“This long record is really now painting a new picture that drought is probably more common than we thought in the tree ring records,” Dawson says. “So the redwoods are telling us a new drought story.” Embedded in the tree ring data is evidence of not one but three distinct cycles ranging from the yearly to the centennial. The most familiar, the El Niño-La Niña cycle, takes place over a few years and involves dramatic changes to the pattern of winds and water temperatures across the Equatorial Pacific. The Pacific Decadal Oscillation is a decades-long cycle in the Northern Pacific in which the waters off the West Coast fluctuate between warmer and cooler surface temperatures. The longest cycle the team found spans over a century and potentially involves wind patterns that connect the North Pacific with the North Atlantic. Dawson says the redwood cores hold the first record of all three cycles. The tree ring records show that California is caught in the middle of climatic cycles that are so long, we’ve been ignorant of them until recently. What it also means is that the worst drought we’ve seen may actually be the norm when taking the long perspective. (Click on title for full story.)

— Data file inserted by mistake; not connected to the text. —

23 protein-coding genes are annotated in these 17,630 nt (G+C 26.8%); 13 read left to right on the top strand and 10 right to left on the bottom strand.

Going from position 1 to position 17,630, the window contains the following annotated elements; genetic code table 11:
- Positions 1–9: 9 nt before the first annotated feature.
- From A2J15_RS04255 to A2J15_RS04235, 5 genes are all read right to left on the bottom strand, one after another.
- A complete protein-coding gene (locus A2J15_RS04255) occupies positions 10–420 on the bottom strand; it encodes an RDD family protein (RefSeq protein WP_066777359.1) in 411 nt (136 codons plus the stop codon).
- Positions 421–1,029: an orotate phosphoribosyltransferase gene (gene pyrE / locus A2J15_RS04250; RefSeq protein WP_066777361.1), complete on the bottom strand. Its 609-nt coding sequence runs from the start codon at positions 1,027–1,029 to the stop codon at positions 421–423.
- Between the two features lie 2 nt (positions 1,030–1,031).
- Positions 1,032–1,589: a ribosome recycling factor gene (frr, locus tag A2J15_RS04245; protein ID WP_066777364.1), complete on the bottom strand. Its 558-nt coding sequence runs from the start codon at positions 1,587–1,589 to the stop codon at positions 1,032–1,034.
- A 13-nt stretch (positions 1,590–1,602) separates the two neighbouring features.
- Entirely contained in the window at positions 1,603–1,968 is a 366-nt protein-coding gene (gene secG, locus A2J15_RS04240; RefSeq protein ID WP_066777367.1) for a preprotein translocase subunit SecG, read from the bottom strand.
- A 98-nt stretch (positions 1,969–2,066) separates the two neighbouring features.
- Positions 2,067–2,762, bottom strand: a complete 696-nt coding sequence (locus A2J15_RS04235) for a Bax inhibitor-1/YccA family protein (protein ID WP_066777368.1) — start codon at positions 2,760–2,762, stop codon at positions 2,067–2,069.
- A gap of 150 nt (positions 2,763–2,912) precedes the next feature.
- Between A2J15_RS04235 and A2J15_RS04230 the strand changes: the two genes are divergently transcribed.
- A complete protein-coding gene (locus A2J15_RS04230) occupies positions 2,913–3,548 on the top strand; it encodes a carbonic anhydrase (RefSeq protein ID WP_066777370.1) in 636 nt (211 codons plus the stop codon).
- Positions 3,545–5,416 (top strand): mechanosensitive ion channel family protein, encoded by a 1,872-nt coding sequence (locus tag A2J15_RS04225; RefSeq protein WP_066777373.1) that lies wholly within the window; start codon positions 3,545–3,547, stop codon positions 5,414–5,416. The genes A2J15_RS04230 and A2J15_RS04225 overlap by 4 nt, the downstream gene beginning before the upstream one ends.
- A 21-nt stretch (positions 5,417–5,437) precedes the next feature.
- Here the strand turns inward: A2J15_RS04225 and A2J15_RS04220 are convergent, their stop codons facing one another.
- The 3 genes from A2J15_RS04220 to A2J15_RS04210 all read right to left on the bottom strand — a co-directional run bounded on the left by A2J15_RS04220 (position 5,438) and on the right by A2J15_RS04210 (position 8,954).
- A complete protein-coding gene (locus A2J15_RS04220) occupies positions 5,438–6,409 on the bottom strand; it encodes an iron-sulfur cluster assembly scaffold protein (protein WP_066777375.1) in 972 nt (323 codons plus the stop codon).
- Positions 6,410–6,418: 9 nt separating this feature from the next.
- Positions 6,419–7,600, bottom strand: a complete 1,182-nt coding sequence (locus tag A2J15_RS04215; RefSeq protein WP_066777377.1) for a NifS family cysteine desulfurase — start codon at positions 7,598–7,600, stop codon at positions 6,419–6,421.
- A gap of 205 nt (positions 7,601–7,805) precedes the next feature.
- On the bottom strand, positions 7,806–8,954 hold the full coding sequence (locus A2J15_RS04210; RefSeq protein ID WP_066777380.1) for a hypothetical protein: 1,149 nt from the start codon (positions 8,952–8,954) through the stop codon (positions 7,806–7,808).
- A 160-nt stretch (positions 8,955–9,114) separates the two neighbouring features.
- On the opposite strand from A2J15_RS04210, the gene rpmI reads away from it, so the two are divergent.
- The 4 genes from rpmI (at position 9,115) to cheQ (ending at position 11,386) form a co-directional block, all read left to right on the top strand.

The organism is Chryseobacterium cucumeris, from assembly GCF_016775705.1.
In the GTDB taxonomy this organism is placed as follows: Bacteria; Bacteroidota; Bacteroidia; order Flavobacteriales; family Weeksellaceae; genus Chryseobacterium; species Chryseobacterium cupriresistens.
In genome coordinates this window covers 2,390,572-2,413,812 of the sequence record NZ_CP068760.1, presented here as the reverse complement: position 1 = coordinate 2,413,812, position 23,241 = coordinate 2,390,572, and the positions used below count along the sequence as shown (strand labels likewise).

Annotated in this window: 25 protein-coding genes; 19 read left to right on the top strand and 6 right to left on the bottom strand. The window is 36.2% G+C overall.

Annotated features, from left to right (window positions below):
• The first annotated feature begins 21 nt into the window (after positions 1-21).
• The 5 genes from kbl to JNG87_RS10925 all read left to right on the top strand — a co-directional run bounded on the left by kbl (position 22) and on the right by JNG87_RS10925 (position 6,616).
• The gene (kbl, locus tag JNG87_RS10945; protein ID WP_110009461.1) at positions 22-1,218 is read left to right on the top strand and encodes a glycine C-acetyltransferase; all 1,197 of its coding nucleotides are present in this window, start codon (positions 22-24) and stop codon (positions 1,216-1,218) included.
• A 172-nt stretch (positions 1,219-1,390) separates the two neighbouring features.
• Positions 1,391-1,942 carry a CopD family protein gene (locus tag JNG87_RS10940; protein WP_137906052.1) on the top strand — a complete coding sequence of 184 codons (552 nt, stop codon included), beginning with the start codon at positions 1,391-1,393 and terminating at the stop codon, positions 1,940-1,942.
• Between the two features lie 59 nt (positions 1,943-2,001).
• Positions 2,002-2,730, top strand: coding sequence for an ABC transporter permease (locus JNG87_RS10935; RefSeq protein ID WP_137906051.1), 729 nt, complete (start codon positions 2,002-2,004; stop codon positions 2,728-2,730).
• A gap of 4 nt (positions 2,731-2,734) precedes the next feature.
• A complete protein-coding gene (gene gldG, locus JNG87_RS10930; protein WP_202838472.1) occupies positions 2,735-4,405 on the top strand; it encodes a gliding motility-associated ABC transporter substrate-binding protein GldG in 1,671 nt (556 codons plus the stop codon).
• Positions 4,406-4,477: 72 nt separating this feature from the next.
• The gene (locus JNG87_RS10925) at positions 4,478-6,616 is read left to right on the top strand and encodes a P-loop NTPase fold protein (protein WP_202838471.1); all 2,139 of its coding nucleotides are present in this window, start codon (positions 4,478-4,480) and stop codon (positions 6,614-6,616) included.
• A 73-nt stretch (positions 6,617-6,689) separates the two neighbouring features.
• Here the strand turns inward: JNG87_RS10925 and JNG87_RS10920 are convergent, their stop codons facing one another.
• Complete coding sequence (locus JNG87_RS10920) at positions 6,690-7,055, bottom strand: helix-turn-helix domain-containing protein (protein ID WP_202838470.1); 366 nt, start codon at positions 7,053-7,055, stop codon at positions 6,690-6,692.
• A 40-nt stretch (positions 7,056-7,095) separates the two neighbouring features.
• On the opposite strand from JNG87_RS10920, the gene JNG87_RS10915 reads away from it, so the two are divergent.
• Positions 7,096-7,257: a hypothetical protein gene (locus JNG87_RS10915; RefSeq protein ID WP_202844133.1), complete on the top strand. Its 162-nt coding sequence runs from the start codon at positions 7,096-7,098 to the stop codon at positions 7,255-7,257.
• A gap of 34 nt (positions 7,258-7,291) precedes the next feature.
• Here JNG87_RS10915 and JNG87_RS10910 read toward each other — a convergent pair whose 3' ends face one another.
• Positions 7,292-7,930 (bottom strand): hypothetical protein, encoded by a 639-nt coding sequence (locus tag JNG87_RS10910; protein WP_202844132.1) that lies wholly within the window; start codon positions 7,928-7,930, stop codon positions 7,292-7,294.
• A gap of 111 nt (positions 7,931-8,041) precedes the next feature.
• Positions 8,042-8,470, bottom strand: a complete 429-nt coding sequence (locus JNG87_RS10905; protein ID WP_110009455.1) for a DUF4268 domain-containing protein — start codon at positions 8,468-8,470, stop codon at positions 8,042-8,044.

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Botanical Residue Reveals Story Of Ancient Buried Artifacts